How Kinesio Tape Actually Works

Your Personal PT, Rachel Tavel, is a Doctor of Physical Therapy (DPT) and Certified Strength and Conditioning Specialist (CSCS) at Shift Wellness in NYC, so she knows how to get your body back on track when it’s out of line. In this weekly series, she gives you tips on how to feel better, get stronger, and train smarter.

Around the time of the 2004 Athens Olympic Games, colorful strips of tape strategically stuck in various ways across athletes’ bodies started popping out on broadcast competitions. The bright, sticky stuff reappeared in the 2008 Beijing Olympics, drawing even more attention. Volleyball players reached for balls with bright pink and black tape stretched in criss-crossing patterns around their shoulders and swimmers appeared with it strewn about their backs. For those outside athletics, the application was mystifying: What was this tape all about?

Kinesio Tape (KT) is a brand of elastic therapeutic tape used in rehabilitation practices and sports to reduce pain and disability from injury. The goal is to help anyone from an elite athlete to a weekend warrior (or even grandma and grandpa) to move better. The brand is actually one of many different types of kinesiology tape, and probably the most well known—like Kleenex for tissues.

Originally developed in 1979 by Japanese chiropractor, Dr. Kenzo Kase, the goal of the tape was to provide support while allowing movement and promoting healing of soft tissue injuries. Different application techniques serve different purposes, so depending on what is going on in your body, a trained and certified practitioner and user of KT will know which approach is right for you.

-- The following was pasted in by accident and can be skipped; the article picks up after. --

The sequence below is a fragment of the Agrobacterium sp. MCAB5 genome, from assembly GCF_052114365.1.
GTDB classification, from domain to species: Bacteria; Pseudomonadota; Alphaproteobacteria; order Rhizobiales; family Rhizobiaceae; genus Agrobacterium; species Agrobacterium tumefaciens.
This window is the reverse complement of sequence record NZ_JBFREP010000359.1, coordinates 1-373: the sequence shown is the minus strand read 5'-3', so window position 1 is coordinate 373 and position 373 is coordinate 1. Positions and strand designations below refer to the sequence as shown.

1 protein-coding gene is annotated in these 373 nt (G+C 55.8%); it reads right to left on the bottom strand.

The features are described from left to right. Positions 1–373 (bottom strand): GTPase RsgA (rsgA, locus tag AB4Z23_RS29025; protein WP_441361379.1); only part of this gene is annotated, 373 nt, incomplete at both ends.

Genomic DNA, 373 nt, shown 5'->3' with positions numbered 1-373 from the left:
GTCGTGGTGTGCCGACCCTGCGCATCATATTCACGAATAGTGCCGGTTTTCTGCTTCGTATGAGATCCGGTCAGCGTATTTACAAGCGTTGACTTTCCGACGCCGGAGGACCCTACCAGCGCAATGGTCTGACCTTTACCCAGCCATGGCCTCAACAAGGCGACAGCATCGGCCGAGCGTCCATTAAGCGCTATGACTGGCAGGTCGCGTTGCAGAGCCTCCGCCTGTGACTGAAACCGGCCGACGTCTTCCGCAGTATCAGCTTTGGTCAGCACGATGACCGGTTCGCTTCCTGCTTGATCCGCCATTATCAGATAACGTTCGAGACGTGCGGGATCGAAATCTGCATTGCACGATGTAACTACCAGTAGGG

The tape itself is made up of a gentle cotton fiber strip that has one medical grade adhesive acrylic side that adheres to skin (and yes, hair… brace yourself for the removal part). It’s actually designed to mimic the elasticity of human skin. The material is latex free, hypoallergenic, water resistant and designed to stay stuck to the body through showers, sweat and all that life throws at you. The stuff should stick for three to five days, but then you’ll need to reapply.

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By lifting the top layer or skin ever so slightly, KT creators claim the adhesive quality of the tape helps promote lymphatic drainage and promote circulation, therefore reducing inflammation and pressure on the underlying tissue. The technique may even have the ability to help relax or stimulate muscles.

Depending on why you are using the tape, knowing the underlying anatomy of the body is critical for proper application. Different amounts of stretch and different attachment points are strategically selected to obtain the desired effects. Oftentimes the taping patterns you see on the surface of the skin will match up with where tendons attach to bones, where muscles are injured, or where swelling persists around a joint. But one thing is consistent: the taping is applied in a way that still allows you to move. Unlike other materials that completely limit movement, KT is not strong enough to completely immobilize a joint—and that is deliberate, in this case.